Artist Otherwise Known As… Logan McCracken ’17

September 28, 2016 by Zoe Harvan, Managing Editor

You might have noticed the ’82 Grill’s seasonal chalk art; Logan McCracken ’17 is behind it all. Photo by Zoe Harvan.

You might have noticed the ’82 Grill’s seasonal chalk art; Logan McCracken ’17 is behind it all. Photo by Zoe Harvan.

Having worked at the ’82 Grill since he started at the College, Logan McCracken ’17 has seen some changes. The Grill has moved from large pizzas to personal pizzas, and McCracken himself recommended adding sauce options beyond red. Perhaps the most notable addition, however, is the chalkboards turned masterpieces lining its walls.

“They had menus up on most of them, but one of them was blank. [The manager] said, ‘Hey, can you draw something on it? You’re an artist, right?’ So I did, and they really liked it,” McCracken said.

Now he is both pizza maker and resident artist, adorning the Grill’s brick walls with purple cows balancing pizzas and seasonal scenes of mountain skiers and dandelion fields. Last year alone, McCracken completed around 30 boards for the Grill.

“I get to be one of the few kids who gets to be paid to be an artist here on campus,” he said. And since he’s graduating after this semester, he noted that one of our readers could be the next.

Not only have the chalkboards challenged McCracken to hone his skills in terms of medium — the boards’ texture and the chalk are an adjustment from paper and charcoal — but they also prompt him to think differently about intention.

“You’re more concerned about the viewer than you usually are,” he said. “Here, it doesn’t matter what I think. It matters if someone can see it in a dimly lit room. It’s [about] cheering up some drunk kid who’s sobbing into his nachos.”

For McCracken, the chalkboards are indeed all about the viewer — he gets his ideas for subject matter from the staff members and students around him.

“I ask around,” he said, pointing out the glass-plated boards now mounted next to the class banners at the Grill, all of which he created to celebrate springtime. “I drew a bunch of columbines because one girl from Colorado missed [them]; she doesn’t get to see them here. Someone asked for sunflowers so I thought, why not go van Gogh? I just [ask] people I know: What would make you happy to see?”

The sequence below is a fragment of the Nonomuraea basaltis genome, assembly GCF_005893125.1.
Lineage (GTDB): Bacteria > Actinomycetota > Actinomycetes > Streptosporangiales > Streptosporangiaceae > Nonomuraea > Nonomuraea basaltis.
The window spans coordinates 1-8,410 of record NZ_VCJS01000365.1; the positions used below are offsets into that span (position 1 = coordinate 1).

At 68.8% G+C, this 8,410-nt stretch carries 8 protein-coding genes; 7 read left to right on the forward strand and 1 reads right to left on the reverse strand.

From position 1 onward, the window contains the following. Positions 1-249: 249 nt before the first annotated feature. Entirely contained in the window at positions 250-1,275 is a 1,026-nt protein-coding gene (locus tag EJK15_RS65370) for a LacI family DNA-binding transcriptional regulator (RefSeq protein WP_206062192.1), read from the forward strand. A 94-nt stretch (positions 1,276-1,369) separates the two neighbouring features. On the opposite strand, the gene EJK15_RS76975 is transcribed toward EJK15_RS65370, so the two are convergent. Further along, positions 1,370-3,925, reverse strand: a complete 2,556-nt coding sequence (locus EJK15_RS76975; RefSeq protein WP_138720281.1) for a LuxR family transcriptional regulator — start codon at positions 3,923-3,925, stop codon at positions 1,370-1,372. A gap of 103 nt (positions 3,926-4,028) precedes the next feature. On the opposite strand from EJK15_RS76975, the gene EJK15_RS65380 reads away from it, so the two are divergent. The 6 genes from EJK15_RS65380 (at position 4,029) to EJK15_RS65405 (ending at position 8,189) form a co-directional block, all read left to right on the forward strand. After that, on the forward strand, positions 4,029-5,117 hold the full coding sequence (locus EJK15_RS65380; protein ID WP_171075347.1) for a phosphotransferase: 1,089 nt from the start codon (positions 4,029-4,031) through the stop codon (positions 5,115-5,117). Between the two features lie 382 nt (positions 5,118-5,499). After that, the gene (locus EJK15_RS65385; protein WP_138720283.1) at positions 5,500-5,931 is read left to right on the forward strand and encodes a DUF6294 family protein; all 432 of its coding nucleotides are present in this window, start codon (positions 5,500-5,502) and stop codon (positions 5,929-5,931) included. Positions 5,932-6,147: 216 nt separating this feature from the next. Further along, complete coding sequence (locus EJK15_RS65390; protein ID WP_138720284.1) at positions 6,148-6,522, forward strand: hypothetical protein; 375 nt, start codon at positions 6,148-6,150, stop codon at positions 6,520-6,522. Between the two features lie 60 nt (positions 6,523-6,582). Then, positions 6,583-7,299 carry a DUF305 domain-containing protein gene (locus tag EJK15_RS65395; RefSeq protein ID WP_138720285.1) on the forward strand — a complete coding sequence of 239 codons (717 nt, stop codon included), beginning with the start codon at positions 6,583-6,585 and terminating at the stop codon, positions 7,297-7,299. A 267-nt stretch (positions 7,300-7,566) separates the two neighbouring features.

Though McCracken, who hails from Mount Carmel, Pa., started out as a physics major, he’ll likely be graduating as studio art or art history.

“I’ve done better in the past with things you can control more, like drawing or oil painting, acrylic,” he said. “Maybe it’s the math-science background to a point — too detail-oriented and too controlled.”

A class in calligraphy, and the chalkboards themselves, have taught him to loosen up a bit.

“You learn to relax with it,” he said as he layered oranges and yellows on his current project, a still life of autumnal gourds. “You can see in these [boards] some loosening up, letting it be kind of painterly.”

Art, for McCracken, is a family affair. “My family, we’re not necessarily professional artists, but everyone is good at art.” He got early lessons in watercolor from his father and has picked up woodworking from his relatives as well, even helping his uncle build houses.

“A friend of mine was in art school in Philadelphia, and she had a tiny little apartment and couldn’t get furniture that would work for this apartment,” he said. “So I made her a special bookcase and a special reading table that tips up so she could set reference material [on it] when she was drawing.”

McCracken’s passion for the arts is hardly limited to the visual. He plays the trombone and tuba in the marching band here at the College and sings as part of the a cappella group Purple Rain. But careful observation and perception — traits that any Drawing I veteran will know are key to a strong still-life — guide him both in art and in life.

“I guess I’ve always been pretty good at looking at things,” he said. “I notice things other people don’t. So that’s helpful. It’s neat being able to just look at random things and find the beauty in stuff. People, too — it can make you a better person when you notice the nice things about other people.”


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